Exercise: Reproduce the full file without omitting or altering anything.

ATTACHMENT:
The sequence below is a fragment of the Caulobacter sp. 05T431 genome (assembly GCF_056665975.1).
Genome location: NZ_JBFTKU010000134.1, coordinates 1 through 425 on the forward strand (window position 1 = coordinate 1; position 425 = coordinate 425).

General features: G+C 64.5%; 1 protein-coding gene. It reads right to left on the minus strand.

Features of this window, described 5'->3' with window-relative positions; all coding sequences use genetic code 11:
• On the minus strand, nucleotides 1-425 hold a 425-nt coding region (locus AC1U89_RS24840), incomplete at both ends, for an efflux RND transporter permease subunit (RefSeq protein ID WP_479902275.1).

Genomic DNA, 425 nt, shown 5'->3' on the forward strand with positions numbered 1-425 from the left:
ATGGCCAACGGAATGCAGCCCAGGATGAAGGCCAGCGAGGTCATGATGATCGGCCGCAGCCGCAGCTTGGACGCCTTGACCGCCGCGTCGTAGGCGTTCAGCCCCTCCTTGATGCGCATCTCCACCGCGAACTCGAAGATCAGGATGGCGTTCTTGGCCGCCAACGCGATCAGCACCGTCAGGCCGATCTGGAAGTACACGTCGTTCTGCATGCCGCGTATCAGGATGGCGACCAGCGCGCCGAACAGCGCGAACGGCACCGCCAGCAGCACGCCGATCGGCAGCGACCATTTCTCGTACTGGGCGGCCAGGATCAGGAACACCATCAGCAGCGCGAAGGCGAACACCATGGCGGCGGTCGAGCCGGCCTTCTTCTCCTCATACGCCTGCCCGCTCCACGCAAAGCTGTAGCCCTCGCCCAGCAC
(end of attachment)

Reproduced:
The sequence below is a fragment of the Caulobacter sp. 05T431 genome (assembly GCF_056665975.1).
Genome location: NZ_JBFTKU010000134.1, coordinates 1 through 425 on the forward strand (window position 1 = coordinate 1; position 425 = coordinate 425).

General features: G+C 64.5%; 1 protein-coding gene. It reads right to left on the minus strand.

Features of this window, described 5'->3' with window-relative positions; all coding sequences use genetic code 11:
• On the minus strand, nucleotides 1-425 hold a 425-nt coding region (locus AC1U89_RS24840), incomplete at both ends, for an efflux RND transporter permease subunit (RefSeq protein ID WP_479902275.1).

Genomic DNA, 425 nt, shown 5'->3' on the forward strand with positions numbered 1-425 from the left:
ATGGCCAACGGAATGCAGCCCAGGATGAAGGCCAGCGAGGTCATGATGATCGGCCGCAGCCGCAGCTTGGACGCCTTGACCGCCGCGTCGTAGGCGTTCAGCCCCTCCTTGATGCGCATCTCCACCGCGAACTCGAAGATCAGGATGGCGTTCTTGGCCGCCAACGCGATCAGCACCGTCAGGCCGATCTGGAAGTACACGTCGTTCTGCATGCCGCGTATCAGGATGGCGACCAGCGCGCCGAACAGCGCGAACGGCACCGCCAGCAGCACGCCGATCGGCAGCGACCATTTCTCGTACTGGGCGGCCAGGATCAGGAACACCATCAGCAGCGCGAAGGCGAACACCATGGCGGCGGTCGAGCCGGCCTTCTTCTCCTCATACGCCTGCCCGCTCCACGCAAAGCTGTAGCCCTCGCCCAGCAC